In the latest issue of the scientific journal, Science, writer Warren Cornwall published an extensive profile of the University of Utah’s advanced FORGE project, one of the world’s largest laboratories for Enhanced Geothermal System (EGS) technologies.

Since 2015, the Utah FORGE team in the U’s College of Engineering, led by chemical engineering professor John McLennan and civil and environmental engineering research professor Joseph Moore, has been developing an EGS field laboratory near Milford, Utah, to research new technologies in the field. As a result, the U.S. Department of Energy awarded the University of Utah to operate and manage the FORGE project to test, develop, and accelerate commercialization of EGS technologies.

Below is the Science story that looks at the development of the FORGE (Frontier Observatory for Research in Geothermal Energy) laboratory and how it advances research in the field.

Milford, Utah—The day started inauspiciously for John McLennan, as he tried to break the curse haunting a 45-year quest to coax abundant energy from deep within Earth.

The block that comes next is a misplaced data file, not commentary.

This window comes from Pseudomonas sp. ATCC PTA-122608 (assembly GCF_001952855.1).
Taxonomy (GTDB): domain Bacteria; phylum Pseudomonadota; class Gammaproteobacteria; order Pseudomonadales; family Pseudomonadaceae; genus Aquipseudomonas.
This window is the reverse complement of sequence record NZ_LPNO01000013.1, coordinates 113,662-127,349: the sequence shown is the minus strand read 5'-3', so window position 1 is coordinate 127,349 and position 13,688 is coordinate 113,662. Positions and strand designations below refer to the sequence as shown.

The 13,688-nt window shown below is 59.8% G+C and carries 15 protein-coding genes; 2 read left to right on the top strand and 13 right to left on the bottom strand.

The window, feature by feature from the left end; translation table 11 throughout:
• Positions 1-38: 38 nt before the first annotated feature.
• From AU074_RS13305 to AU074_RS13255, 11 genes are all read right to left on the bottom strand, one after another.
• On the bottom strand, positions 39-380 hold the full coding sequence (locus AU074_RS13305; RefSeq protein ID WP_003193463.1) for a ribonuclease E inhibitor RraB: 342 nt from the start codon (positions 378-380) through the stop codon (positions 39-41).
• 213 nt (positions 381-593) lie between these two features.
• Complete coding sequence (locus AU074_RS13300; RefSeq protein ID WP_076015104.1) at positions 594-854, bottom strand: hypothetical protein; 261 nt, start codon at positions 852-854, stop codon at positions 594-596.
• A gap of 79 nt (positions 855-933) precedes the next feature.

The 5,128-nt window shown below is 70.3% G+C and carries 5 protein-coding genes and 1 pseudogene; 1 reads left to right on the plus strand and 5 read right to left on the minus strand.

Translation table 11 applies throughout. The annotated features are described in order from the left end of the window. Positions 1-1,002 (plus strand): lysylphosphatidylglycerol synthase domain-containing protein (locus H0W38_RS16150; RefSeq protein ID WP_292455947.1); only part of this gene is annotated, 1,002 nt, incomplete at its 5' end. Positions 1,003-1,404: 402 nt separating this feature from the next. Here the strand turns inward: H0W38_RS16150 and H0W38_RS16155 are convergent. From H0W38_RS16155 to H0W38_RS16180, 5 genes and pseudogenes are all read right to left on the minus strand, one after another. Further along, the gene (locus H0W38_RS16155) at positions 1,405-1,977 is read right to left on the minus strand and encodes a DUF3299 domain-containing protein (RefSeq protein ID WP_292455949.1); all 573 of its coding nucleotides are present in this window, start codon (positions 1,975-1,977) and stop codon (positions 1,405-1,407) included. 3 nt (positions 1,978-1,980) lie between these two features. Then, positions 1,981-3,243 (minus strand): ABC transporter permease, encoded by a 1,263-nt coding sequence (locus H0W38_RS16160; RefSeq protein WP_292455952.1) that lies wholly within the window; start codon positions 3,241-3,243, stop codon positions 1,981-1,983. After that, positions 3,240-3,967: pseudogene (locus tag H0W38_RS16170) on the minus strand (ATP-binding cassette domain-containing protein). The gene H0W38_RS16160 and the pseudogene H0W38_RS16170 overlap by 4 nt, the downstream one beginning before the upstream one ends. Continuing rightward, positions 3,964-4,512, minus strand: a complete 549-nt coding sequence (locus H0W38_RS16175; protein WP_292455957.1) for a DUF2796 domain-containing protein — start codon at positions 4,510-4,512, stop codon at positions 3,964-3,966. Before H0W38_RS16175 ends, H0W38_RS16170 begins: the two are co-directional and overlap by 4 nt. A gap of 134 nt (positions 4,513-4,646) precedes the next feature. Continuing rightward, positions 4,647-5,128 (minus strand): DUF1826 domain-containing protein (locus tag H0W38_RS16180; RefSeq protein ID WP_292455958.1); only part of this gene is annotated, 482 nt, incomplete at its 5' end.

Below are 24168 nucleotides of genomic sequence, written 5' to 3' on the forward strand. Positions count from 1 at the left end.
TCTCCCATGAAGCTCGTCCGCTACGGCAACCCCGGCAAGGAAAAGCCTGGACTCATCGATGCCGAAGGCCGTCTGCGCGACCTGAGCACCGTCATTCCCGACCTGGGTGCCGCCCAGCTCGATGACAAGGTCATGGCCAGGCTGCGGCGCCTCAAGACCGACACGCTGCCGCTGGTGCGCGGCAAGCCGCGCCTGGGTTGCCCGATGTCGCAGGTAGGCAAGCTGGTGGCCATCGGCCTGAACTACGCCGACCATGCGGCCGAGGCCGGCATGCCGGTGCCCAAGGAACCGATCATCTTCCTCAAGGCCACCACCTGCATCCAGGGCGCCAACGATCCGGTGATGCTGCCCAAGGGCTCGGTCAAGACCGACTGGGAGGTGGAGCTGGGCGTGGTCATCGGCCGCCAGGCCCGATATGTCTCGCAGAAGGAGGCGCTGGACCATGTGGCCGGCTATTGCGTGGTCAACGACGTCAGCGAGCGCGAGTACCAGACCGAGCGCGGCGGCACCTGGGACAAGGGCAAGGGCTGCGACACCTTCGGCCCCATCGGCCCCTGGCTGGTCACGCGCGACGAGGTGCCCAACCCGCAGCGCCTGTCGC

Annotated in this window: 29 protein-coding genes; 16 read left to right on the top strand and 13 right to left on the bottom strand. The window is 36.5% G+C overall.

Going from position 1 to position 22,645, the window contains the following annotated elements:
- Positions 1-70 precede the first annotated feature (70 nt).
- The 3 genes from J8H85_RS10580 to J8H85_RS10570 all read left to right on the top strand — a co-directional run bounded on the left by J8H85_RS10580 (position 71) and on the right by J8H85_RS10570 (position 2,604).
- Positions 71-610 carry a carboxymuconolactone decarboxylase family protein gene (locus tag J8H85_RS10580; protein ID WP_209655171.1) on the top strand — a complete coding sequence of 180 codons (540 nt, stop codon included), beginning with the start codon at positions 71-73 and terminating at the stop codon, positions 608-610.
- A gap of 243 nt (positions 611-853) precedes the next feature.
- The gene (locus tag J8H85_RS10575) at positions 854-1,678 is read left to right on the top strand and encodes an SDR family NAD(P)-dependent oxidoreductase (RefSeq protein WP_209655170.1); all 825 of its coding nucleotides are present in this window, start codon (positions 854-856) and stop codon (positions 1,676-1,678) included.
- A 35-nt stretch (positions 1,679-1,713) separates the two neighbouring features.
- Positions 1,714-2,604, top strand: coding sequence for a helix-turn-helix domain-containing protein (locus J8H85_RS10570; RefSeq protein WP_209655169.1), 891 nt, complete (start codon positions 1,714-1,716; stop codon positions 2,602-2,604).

First came news of an overnight accident that left one researcher recuperating in a hotel with a sore back. Then reports trickled in that seismic sensors dangling inside holes bored deep into the Escalante Desert here were malfunctioning. Repairs were delayed by gale-force winds that whipped the sagebrush-covered hills and buffeted a drilling rig that rose 50 meters from the desert like a misplaced lighthouse. Workers were already a day behind schedule, and each day burned an additional $350,000.

Finally, shortly before sunset, McLennan, a geomechanics engineer at the University of Utah, was ready to take a critical step in advancing a $218 million project, 4 years in the making, known as FORGE (Frontier Observatory for Research in Geothermal Energy). If successful, FORGE will help show how to transform dry, intensely hot rock found belowground all over the world into a major renewable source of electricity—and achieve a technical triumph where many others, over many years, have failed.

Click here to read the full story.